The Dirty Dozen

Standard Page - 10 October, 2011
Towards the end of 2010, there was a real prospect of new coal-fired power stations being built across Australia. If built, they would have locked in decades of more polluting power.

Today, building new coal power stations just to power our homes and businesses is not a viable option in Australia. This is thanks to many years of campaigning by Greenpeace and other groups with the support of thousands of passionate community members, as well as changing demand for electricity and new policies like the carbon price.

The key guide to new electricity generation across New South Wales, Queensland, Victoria, Tasmania and South Australia is the Electricity Statement of Opportunities for the National Electricity Market. The 2012 report shows a big decrease in projected electricity demand, meaning there will be no demand for new electricity generation investment for almost a decade. In Western Australia, the equivalent report, the Statement of Opportunities also shows a down-turn in electricity demand and an over-supply of baseload power.

The major factors that have made new coal power an uneconomical energy generation proposition are:

  1. Reduced demand – efficiency, changed economic outlook and reduced manufacturing.
  2. Increased investment in wind generation driven primarily by the Large-scale Renewable Energy Target.
  3. Sustained high international coal prices – new contracts for coal supply have to compete with the demand for exporting from Australia.
  4. The federal government's carbon price.
  5. Community campaigning, for example that saw the HRL coal power station in Victoria lose its government funding.

If there is no demand for new electricity investment until after 2020, what does this mean for coal power in the long-term? With the cost of renewable energy technologies falling and efforts to tackle climate change increasing, coal will only become a less viable energy option.

What happened to the proposed coal power stations?

The detail

Click on a state below to find out more details about the projects.

New South Wales

The largest expansion of coal power is in NSW, where there are proposals to build two new 2GW power stations – Bayswater II in the Hunter Valley and Mt Piper II in the Blue Mountains. Major upgrades and expansions to existing coal plants are also proposed.

Project Description Size
(MW)
GHG emissions (est.) Company
Mt Piper Proposed new coal (or gas) power station 2000 10,470,000 Delta Electricity
Bayswater Proposed new coal (or gas) power station 2000 12,428,000 Macquarie Generation

Queensland

The proposed Galilee coal power stations form part of a massive $7 billion coal project that plans to export 40 million tonnes of coal each year.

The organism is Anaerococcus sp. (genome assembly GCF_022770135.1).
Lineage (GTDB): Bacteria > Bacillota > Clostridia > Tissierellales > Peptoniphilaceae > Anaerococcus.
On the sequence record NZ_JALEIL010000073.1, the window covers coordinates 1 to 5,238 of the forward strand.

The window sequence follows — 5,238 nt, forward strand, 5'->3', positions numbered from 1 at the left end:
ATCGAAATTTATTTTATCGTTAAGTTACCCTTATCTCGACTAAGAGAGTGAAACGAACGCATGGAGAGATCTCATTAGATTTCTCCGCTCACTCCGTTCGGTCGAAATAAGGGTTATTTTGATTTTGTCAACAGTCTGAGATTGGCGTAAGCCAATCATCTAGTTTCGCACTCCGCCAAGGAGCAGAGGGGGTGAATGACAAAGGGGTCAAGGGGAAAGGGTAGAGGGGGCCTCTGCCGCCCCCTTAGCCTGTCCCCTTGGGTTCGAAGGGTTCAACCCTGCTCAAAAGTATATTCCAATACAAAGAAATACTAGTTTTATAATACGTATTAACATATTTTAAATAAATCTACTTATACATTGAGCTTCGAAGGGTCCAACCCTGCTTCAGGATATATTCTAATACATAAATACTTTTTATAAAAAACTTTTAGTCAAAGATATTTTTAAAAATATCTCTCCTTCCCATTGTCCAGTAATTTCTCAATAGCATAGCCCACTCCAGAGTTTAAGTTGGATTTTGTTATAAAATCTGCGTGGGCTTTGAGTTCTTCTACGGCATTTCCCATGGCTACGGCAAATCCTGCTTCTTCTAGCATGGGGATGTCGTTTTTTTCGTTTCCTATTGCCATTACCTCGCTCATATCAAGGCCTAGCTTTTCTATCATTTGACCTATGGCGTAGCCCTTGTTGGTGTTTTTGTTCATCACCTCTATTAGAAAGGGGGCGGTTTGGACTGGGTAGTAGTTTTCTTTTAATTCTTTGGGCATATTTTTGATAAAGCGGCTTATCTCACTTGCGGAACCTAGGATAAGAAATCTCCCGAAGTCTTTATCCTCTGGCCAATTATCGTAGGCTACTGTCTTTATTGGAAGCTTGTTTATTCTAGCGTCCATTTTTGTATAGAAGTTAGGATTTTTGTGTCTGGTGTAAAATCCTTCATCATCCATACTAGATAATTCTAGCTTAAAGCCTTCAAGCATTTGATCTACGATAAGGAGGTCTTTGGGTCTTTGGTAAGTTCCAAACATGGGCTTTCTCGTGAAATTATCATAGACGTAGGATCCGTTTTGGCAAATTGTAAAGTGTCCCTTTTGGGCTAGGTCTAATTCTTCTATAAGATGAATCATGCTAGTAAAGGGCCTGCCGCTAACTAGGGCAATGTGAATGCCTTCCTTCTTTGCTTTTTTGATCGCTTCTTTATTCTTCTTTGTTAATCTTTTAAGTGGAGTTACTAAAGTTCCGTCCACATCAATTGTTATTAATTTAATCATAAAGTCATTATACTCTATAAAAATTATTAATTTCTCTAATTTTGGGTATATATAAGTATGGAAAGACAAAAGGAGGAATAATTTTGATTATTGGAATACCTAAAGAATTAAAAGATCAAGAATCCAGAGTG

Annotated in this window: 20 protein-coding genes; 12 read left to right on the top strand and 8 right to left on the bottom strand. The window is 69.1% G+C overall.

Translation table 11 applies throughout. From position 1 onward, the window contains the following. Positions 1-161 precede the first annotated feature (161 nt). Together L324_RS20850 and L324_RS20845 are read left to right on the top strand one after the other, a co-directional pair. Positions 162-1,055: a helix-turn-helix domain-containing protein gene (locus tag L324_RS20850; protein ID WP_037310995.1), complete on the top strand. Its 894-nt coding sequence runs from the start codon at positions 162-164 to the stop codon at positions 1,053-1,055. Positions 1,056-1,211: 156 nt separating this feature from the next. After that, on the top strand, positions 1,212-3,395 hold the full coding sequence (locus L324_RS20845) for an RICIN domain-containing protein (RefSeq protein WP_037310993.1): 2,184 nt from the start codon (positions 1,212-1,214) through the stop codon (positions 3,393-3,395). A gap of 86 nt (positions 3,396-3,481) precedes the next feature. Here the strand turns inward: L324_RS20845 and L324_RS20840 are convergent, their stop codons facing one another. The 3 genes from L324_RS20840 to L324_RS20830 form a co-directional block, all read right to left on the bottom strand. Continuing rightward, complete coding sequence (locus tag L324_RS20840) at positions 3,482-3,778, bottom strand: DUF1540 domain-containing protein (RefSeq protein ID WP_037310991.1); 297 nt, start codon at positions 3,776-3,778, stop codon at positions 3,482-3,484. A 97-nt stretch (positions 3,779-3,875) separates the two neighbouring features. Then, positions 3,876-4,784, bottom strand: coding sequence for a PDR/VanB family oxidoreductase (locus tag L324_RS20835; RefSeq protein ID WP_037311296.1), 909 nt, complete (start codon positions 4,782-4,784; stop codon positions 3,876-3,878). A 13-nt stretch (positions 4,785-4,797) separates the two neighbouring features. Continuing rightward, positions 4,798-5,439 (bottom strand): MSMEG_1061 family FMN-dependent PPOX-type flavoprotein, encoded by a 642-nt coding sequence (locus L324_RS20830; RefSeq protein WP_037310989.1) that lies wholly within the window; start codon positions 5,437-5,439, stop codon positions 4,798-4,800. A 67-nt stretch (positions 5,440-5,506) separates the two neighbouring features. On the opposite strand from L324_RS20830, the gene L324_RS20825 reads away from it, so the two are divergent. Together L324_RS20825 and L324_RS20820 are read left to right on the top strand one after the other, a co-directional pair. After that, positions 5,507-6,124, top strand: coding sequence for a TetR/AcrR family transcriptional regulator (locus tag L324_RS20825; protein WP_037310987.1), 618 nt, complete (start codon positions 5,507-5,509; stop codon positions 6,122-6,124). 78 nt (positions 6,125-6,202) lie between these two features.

Project Description Size
(MW)
GHG emissions (est.) Company
Zero Gen Proposed new coal power station – with CCS* 380 (net) 930,000 Zero Gen (Queensland Government)
Galilee Phase 1 Proposed new coal power station and export coal mine 450 2,345,000 Galilee Power
Galilee Phase 2 Proposed new coal power station and export coal mine 450 2,345,000 Galilee Power
Wandoan Proposed new coal power station 400 (net) 643,000 Stanwell & GE
* Carbon capture and storage (CCS).

South Australia

There are proposals to build two coal plants to support the controversial coal-to-liquids (CTL) technology championed by federal Minister for Resources and Energy, Martin Ferguson.*

The Arckaringa project plans are for an integrated 10 million barrel per year CTL plant with a 560 MW cogeneration power facility. The proponent, Altona, holds three exploration licences covering 2500 sq km in the northern portion of the Permian Arckaringa Basin in South Australia, which contains more than 7.5 billion tonnes of coal.

Project Description Size
(MW)
GHG emissions (est.) Company
Arckaringa Coal-to-liquid plant with new coal power station 560 (net) 2,943,000 Altona Energy
Hybrid Energy Coal-to-liquid plant with new coal power station 40 196,000 Strike Energy/
Hybrid Energy
* See Martin Ferguson's Speech to the Coal-to-liquids and Gas-to-liquids Conference (February 2008).

Victoria

The proposed HRL coal power station received $50 million in handouts from the state government and a further $100 million from the federal government.

Project Description Size
(MW)
GHG emissions (est.) Company
HRL Proposed new brown coal power station, including a drying and gasification process. 550 3,000,000 HRL

Western Australia

The Bluewaters 2 power station was commissioned in late 2009, with a further three plants on the drawing board.

Project Description Size
(MW)
GHG emissions (est.) Company
Coolimba Proposed new coal power station 450 3,800,000 Aviva
Bluewaters 3 Proposed new coal power station 208 1,500,000 Griffin Energy
Bluewaters 4 Proposed new coal power station 208 1,500,000 Griffin Energy

Endnote

(1) Australia's total annual greenhouse emissions would increase by approximately 39 MtCO2-e (around 7 per cent). This is based on a national total of 551 MtCO2-e in 2008. See: National Greenhouse Gas Inventory: Accounting for the KYOTO target (May 2009).